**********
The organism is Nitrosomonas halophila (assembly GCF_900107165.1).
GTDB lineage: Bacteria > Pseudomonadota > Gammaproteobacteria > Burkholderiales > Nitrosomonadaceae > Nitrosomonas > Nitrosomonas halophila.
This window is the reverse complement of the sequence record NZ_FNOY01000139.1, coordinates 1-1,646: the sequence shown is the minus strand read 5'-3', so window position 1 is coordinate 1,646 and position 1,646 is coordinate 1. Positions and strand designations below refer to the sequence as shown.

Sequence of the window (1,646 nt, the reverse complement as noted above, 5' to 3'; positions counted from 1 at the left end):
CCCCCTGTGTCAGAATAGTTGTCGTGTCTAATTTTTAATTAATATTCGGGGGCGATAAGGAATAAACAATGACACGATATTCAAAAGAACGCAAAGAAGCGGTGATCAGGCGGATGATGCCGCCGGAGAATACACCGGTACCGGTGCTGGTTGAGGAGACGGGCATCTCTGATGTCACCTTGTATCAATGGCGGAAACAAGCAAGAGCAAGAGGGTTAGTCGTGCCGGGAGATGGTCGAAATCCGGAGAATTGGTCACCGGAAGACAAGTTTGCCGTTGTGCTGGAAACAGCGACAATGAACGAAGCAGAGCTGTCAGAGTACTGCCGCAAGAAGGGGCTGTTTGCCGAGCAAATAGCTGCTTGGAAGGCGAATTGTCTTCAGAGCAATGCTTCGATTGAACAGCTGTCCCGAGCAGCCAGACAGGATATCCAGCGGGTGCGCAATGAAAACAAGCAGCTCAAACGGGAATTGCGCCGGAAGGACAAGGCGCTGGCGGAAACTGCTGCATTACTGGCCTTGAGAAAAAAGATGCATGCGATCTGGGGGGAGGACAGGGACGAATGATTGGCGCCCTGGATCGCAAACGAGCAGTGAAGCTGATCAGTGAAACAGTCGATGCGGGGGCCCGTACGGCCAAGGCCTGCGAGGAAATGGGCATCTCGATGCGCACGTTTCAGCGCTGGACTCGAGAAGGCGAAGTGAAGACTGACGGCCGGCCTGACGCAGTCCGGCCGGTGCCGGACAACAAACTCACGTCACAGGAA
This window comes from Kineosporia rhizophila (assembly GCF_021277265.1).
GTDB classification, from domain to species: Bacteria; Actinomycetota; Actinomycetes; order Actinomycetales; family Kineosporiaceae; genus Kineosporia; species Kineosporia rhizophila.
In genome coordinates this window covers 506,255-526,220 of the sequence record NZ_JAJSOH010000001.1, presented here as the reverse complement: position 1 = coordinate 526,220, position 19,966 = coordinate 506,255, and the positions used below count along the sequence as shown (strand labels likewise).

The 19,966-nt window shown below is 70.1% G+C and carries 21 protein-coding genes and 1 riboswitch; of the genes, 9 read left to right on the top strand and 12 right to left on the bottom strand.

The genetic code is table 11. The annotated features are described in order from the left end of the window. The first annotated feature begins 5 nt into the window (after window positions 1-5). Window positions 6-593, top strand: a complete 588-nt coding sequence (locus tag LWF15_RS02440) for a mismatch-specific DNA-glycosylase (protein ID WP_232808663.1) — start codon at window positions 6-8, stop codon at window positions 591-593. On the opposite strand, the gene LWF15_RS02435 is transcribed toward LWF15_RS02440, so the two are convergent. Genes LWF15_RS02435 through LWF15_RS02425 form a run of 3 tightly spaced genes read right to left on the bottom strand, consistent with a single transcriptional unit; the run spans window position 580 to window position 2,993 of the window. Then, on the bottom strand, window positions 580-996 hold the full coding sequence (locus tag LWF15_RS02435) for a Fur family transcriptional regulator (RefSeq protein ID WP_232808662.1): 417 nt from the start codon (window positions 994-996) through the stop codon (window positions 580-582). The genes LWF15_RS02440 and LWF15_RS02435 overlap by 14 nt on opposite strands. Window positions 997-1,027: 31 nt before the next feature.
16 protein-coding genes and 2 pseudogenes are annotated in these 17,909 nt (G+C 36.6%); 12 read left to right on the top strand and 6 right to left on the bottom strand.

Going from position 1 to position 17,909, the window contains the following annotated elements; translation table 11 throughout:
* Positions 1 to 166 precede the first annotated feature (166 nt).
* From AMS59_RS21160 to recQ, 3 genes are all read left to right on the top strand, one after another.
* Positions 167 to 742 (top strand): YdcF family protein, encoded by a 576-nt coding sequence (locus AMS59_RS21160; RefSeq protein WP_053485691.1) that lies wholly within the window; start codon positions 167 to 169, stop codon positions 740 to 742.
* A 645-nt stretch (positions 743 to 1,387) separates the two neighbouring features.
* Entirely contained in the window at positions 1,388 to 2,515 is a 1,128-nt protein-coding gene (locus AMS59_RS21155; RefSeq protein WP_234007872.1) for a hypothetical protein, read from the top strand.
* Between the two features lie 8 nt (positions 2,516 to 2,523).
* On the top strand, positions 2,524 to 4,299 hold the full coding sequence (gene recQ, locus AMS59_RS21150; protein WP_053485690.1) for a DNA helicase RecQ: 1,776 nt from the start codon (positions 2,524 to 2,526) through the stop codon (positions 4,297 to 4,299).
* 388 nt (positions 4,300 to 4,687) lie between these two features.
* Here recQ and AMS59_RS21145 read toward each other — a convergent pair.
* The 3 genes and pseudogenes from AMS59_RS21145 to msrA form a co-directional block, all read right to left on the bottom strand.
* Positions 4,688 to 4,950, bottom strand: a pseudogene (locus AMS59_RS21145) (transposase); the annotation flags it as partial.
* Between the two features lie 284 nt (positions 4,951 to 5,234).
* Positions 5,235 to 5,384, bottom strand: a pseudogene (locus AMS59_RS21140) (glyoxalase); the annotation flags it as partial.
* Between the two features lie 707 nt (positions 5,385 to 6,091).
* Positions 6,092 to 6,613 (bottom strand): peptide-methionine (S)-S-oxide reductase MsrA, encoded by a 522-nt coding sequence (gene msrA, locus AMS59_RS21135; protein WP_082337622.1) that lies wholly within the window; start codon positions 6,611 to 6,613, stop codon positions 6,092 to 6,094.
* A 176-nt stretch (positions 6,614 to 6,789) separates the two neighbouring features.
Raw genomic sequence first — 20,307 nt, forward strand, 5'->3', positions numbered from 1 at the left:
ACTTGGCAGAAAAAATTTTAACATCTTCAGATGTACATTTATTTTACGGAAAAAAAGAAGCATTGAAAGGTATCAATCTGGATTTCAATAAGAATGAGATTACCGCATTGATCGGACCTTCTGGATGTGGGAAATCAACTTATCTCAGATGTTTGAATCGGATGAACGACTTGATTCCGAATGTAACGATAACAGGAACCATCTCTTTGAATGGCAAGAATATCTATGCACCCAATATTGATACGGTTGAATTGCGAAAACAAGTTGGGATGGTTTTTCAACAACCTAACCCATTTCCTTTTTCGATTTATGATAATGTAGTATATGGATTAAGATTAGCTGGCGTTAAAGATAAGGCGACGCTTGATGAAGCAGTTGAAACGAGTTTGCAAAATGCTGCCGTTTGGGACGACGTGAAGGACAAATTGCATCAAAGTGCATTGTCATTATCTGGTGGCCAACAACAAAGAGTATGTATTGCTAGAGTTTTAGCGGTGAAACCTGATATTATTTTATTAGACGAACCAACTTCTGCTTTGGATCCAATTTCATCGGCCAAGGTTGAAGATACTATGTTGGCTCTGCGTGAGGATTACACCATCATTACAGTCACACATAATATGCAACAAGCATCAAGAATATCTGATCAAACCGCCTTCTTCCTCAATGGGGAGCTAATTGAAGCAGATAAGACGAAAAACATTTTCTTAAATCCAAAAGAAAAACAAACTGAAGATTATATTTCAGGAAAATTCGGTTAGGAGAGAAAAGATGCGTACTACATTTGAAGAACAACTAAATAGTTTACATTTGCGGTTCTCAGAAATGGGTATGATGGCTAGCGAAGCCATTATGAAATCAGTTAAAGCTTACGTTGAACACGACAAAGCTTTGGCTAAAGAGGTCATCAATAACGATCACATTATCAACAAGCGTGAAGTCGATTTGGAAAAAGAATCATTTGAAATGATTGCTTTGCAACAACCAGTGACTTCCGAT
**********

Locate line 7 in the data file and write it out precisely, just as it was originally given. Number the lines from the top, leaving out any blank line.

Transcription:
GTDB classification, from domain to species: Bacteria; Actinomycetota; Actinomycetes; order Actinomycetales; family Kineosporiaceae; genus Kineosporia; species Kineosporia rhizophila.